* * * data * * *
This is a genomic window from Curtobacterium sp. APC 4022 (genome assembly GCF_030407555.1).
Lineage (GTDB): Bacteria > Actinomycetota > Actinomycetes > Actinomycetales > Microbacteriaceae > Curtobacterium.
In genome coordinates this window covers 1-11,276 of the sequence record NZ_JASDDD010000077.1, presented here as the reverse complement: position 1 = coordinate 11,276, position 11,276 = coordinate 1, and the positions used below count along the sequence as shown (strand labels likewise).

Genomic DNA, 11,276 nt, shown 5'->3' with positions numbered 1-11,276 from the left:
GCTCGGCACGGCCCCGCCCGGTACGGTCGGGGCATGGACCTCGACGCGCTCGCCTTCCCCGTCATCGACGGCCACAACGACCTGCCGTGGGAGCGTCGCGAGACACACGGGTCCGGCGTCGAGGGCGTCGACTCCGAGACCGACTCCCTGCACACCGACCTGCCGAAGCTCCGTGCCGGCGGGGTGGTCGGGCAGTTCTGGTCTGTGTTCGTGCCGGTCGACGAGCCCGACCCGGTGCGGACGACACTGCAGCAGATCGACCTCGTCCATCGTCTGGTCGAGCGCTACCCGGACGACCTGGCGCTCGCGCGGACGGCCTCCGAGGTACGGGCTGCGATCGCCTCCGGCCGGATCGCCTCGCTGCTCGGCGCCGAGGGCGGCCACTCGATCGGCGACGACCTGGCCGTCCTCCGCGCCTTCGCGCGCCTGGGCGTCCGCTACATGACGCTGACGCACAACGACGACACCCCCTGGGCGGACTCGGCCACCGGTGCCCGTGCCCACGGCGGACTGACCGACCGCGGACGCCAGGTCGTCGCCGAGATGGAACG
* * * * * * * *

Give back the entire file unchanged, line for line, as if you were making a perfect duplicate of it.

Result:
This is a genomic window from Curtobacterium sp. APC 4022 (genome assembly GCF_030407555.1).
Lineage (GTDB): Bacteria > Actinomycetota > Actinomycetes > Actinomycetales > Microbacteriaceae > Curtobacterium.
In genome coordinates this window covers 1-11,276 of the sequence record NZ_JASDDD010000077.1, presented here as the reverse complement: position 1 = coordinate 11,276, position 11,276 = coordinate 1, and the positions used below count along the sequence as shown (strand labels likewise).

Genomic DNA, 11,276 nt, shown 5'->3' with positions numbered 1-11,276 from the left:
GCTCGGCACGGCCCCGCCCGGTACGGTCGGGGCATGGACCTCGACGCGCTCGCCTTCCCCGTCATCGACGGCCACAACGACCTGCCGTGGGAGCGTCGCGAGACACACGGGTCCGGCGTCGAGGGCGTCGACTCCGAGACCGACTCCCTGCACACCGACCTGCCGAAGCTCCGTGCCGGCGGGGTGGTCGGGCAGTTCTGGTCTGTGTTCGTGCCGGTCGACGAGCCCGACCCGGTGCGGACGACACTGCAGCAGATCGACCTCGTCCATCGTCTGGTCGAGCGCTACCCGGACGACCTGGCGCTCGCGCGGACGGCCTCCGAGGTACGGGCTGCGATCGCCTCCGGCCGGATCGCCTCGCTGCTCGGCGCCGAGGGCGGCCACTCGATCGGCGACGACCTGGCCGTCCTCCGCGCCTTCGCGCGCCTGGGCGTCCGCTACATGACGCTGACGCACAACGACGACACCCCCTGGGCGGACTCGGCCACCGGTGCCCGTGCCCACGGCGGACTGACCGACCGCGGACGCCAGGTCGTCGCCGAGATGGAACG